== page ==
How many tanks and soldiers have the Russians lost in two months of war?
According to different sources, Russia would have employed a total of 120 Battalion Tactical Groups (BTG), which are the basic units capable of operating independently, to launch its invasion of Ukraine. In principle each of these units, whose character is temporary and are created for their entry into combat, would be composed of between 700 and 900 soldiers. It includes motorized infantry companies, some 85 armored vehicles, artillery, mortars, reconnaissance and engineering units, as well as rearguard groups. Occasionally it may receive fire cover from helicopters, artillery and anti-aircraft fire.
These Russian BTGs seem to be having difficulties, as the scale of the conflict is not the most suitable for the exclusive use of independent BTGs, more intended for fighting such as that which has been taking place these past years in the separatist regions of Donetsk and Lugansk. Invasion, however, requires the large-scale combination of different weapons and units as part of larger entities. The brigade may now be the main maneuver unit, but some independent BTGs are likely to remain in play.
Thus, even knowing that these figures are on paper and in reality may vary according to the needs and the availability of forces, these data would mean that the total invasion force would have about 11,200 armored vehicles. If to these are added vehicles from other units, self-propelled infantry, etc., the total figure would be around 12,000, provided that the BTGs that Russia sent to Ukraine meet its own military parameters.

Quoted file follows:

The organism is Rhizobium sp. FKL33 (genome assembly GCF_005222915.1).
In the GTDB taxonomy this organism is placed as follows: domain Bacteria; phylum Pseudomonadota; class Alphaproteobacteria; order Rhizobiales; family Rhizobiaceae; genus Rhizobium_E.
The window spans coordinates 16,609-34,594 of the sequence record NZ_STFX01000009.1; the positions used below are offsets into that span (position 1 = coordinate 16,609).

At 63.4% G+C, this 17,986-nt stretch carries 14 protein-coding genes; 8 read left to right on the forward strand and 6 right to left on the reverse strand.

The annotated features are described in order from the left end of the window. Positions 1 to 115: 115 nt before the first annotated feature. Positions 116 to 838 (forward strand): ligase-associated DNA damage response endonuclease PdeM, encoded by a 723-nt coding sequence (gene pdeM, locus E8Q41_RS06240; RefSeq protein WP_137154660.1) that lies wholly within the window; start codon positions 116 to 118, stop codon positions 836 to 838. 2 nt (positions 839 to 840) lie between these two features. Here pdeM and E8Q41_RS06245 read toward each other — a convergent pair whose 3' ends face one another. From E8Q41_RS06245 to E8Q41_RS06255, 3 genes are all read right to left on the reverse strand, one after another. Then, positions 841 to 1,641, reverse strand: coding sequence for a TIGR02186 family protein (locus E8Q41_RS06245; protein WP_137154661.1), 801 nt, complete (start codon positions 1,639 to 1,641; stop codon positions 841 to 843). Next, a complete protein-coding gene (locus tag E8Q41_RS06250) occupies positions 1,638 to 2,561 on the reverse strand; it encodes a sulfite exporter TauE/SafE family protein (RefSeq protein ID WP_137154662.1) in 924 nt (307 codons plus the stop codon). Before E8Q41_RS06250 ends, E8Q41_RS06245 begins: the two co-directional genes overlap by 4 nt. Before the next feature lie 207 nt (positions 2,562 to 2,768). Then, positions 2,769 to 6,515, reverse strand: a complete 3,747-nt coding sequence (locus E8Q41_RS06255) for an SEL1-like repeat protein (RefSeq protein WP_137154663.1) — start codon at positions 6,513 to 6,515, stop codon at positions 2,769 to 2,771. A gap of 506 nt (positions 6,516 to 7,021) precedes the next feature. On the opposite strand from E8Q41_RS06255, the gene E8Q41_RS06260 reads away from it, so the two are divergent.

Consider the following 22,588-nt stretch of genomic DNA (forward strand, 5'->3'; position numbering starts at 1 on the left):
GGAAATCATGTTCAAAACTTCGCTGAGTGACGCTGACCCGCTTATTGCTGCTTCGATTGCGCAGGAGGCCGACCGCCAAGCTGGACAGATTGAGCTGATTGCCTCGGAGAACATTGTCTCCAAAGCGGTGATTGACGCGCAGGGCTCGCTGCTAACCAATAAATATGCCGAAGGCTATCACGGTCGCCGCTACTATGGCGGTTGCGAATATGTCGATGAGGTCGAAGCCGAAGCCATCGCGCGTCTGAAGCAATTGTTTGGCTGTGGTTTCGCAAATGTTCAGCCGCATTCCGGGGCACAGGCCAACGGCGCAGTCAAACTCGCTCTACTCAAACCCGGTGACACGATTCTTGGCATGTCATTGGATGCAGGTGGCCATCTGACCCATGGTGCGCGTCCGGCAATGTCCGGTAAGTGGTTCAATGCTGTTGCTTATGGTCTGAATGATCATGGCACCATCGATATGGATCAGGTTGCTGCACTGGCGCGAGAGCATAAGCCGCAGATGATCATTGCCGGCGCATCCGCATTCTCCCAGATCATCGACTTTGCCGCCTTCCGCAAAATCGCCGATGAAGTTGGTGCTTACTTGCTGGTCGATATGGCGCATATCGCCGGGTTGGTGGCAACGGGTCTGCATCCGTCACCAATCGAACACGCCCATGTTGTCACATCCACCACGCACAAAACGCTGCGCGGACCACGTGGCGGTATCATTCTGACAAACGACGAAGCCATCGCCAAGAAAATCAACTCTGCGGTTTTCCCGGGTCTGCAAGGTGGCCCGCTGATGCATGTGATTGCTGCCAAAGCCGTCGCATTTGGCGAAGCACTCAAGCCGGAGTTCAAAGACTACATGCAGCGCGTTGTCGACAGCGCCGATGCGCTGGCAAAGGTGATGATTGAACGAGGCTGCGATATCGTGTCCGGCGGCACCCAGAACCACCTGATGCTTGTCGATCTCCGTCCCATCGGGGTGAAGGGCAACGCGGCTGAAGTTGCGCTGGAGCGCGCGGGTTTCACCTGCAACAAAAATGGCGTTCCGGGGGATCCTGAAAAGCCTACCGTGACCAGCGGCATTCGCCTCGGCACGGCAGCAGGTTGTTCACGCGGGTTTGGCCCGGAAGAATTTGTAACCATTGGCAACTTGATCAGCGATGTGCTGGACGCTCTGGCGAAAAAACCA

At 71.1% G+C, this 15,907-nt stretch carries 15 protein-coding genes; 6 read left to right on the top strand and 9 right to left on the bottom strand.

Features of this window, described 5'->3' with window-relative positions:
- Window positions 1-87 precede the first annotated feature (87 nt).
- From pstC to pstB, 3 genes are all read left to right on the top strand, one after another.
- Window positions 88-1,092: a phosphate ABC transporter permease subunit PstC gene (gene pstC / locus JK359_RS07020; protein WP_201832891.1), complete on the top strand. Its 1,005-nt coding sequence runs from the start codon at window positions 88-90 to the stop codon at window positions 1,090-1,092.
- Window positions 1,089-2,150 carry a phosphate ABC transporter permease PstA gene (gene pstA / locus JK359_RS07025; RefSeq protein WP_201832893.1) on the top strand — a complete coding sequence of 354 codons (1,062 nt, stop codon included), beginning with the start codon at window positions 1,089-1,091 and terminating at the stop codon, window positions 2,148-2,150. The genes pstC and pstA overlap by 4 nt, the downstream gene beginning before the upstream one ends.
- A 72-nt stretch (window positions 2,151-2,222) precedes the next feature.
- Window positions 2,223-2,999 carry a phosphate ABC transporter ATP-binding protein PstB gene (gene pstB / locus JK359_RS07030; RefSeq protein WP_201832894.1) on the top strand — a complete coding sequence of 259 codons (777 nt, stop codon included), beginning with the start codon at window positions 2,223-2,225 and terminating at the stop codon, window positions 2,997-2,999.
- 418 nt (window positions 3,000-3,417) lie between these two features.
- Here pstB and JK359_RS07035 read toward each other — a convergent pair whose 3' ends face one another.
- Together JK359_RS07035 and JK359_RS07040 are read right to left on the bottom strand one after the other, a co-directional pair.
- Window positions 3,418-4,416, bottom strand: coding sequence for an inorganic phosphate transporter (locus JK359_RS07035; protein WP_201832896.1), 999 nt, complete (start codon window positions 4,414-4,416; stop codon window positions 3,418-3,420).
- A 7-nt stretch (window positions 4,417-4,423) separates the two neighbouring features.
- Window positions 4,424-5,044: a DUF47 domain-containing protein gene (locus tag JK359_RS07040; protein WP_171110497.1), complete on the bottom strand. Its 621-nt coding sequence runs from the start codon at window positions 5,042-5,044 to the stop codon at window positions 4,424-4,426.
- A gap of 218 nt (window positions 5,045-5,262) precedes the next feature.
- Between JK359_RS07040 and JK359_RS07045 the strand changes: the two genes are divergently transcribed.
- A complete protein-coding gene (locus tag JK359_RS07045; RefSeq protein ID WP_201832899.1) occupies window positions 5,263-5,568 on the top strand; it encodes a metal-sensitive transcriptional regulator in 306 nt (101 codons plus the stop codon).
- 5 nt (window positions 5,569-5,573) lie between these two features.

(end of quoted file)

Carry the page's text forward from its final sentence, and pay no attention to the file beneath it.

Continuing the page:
Of this initial contingent, how many tanks or armored vehicles has the Ukrainian Army destroyed so far? There are estimates by several foreign intelligence services, such as the British, that Russia may have lost about 2,000, of which about 550 are tanks, and about 15,000 soldiers.
Another of the most reliable sources on these issues, the open source and military-themed website Oryx, of which we have already spoken in this newspaper on some occasions, has elaborated casualty figures based on the unique identification of each photograph of a destroyed, abandoned or captured vehicle. The current Oryx tally is 562 tanks and 1,200 other armored vehicles destroyed or damaged, totaling 1,762 Russian losses. This assumes only those losses confirmed and photographed and therefore represents an absolute minimum baseline figure. In fact, they themselves warn that where there is no photographic evidence or in those cases where the Russian forces themselves remove the vehicles, no count is possible.
Thus, based on the source of the British secret services, Russia would have lost about 20% of its attacking force. This figure is global, which means that certain units have hardly suffered any damage while others, such as those in the east or those that have been in the vicinity of Kiev or the Hostomel airfield itself have been severely punished. In fact, Ukrainian troops wreaked havoc among those BTGs that from Belarus and Russia headed in a southerly direction to the capital.
The Russian Army has managed, for this second phase of the war centered on a major offensive on the Lugansk and Donetsk regions, to gather about 75 BTGs, although about 15% of the total is still engaged in the siege of Mariupol. For this reason Putin decided not to fight in this city and simply to encircle the remaining Ukrainian forces in the Azovstal metallurgical complex in order to shift forces from this front to the north.
Right now, the stakes are still high. The Russian material and human resources are still much greater than those of the Ukrainians, but the latter continue to receive weapons from the West, especially anti-tank weapons, but increasingly also heavy ones, which will have to force Putin to rethink the strategy, as it seems difficult to think of a quick victory without a great attrition.
If in only two months of war he has lost some 2,000 armored vehicles and 15,000 men, it is difficult to calculate what a guerrilla war in the Donbas and southern Ukraine will cost him with well-armed, mobile troops who know the terrain to perfection, against soldiers who are inexperienced, unmotivated and very vulnerable in their tanks.